Ironically, perfectionism is something suffered by those who are highest achievers. Those who we would expect to be the most content. However, usually the exact opposite is true. Due to past recognition and “perfect” performance, high achievers feel like they have to at least reach their past performance levels to be good enough.
All of us have a deep rooted human desire to grow – to get better. Those already starting on a pedestal have to work harder just to stay where they are. And so they stop taking action. Work, relationships, life becomes too much. And so they mull over past success wondering what they have “now lost”. And slowly spiral into depression.
This symptom is well recognised with athletes. The highest performing athletes – right up to Olympic gold medallists – have been shown to have much higher than average instances of depression post competition. After working years just to win that one single event – followed by the fast rush of recognition and reward, life is perfect. IT’s the highest point, and a feeling they all want to re-create. Yet repeating that again – in any aspect of life, just seems too intimidating, too hard.
Perfectionism kills their drive.
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Someone once said perfectionism is self-abuse of the highest order.
I couldn’t agree more. You see perfectionism is just an illusion. Perfect doesn’t exist – things can always be improved. And as long as that is the case, there is no such things as being absolutely perfect.
What does exist is outstanding. Or revolutionary. Or pioneering. Or amazing. Being outstanding is fun, you enjoy the ride and strive constantly to better yourself. Trying to be perfect is just delaying the inevitable – the realisation that one day you will discover that just like mother nature and the seasons we all have natural highs and lows. It’s part of life.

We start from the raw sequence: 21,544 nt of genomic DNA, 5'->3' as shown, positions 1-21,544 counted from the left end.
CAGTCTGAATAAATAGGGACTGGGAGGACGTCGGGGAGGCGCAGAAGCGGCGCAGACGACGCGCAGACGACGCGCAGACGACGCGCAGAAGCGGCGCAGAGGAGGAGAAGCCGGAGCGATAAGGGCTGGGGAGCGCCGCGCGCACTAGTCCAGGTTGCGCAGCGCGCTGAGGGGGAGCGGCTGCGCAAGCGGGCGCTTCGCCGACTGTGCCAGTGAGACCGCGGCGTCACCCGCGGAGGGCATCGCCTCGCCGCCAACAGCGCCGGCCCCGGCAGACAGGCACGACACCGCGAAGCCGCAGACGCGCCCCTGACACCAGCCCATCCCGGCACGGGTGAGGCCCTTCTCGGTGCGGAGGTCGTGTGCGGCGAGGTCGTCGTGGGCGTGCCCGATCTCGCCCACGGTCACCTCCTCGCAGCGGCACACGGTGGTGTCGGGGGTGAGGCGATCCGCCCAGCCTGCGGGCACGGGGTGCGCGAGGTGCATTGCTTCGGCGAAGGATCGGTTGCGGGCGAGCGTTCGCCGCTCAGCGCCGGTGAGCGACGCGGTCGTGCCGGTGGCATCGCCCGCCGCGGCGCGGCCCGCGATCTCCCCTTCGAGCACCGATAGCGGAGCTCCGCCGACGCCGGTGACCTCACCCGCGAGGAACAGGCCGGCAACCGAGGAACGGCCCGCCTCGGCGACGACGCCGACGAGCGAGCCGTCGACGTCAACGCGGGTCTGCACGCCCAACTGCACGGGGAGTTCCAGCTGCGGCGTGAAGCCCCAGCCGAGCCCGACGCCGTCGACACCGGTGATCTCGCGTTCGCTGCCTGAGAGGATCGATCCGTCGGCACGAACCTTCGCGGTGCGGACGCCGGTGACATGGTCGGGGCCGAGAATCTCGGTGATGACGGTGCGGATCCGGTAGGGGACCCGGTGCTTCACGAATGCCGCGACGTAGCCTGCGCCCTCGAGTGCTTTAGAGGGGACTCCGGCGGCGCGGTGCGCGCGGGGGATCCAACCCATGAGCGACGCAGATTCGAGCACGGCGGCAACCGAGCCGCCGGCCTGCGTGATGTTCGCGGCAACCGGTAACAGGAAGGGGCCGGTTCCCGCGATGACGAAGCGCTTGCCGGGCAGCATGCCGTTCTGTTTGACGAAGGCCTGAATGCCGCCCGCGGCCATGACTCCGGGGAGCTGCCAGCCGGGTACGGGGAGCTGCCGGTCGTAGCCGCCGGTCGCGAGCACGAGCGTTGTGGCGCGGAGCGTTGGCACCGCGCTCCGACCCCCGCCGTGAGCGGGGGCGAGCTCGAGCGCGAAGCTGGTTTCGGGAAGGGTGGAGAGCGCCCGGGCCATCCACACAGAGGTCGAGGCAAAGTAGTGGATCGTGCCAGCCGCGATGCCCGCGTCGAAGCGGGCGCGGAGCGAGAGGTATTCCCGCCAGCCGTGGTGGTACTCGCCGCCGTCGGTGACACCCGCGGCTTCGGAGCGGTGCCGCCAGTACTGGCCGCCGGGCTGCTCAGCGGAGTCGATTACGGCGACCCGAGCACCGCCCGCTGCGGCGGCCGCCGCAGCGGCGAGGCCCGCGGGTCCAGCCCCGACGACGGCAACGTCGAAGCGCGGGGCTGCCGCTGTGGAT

The only cure to perfectionism is perspective. To realise that perfect doesn’t exist. As long as we believe that something has to be done perfectly, first time around, we will procrastinate. We have to realise that all any of us can do is our best – and then try to improve each time.
In fact one of the common complaints I get from companies nowadays is how super-smart graduates fail to presist and stick around. Is it any wonder? After years of seemingly “perfect” grades and fast progression, these candidates can’t accept that they have to learn from the bottom – that they have to work hard for many years just to be recognised. They all want to be CEO as quickly as possible.
Great leaders substitute any feelings of perfectionism with the one magic word – action. Rather than stress about how things turn out and will be recieved they just do it.
We all have perfect dreams. But only very few of us act to make them happen.
literature review on noras character Conclusion
Nobody is perfect.
Whilst important to attract ambitious people, hiring managers should realise that perfectionism can be just as damaging as useful. As long business involves people, there will always be ups and downs.
Celebrate the wins, but embrace your mistakes.
Forget being perfect. Just be satisfied with being the best you can be.
It’s the most attractive quality of all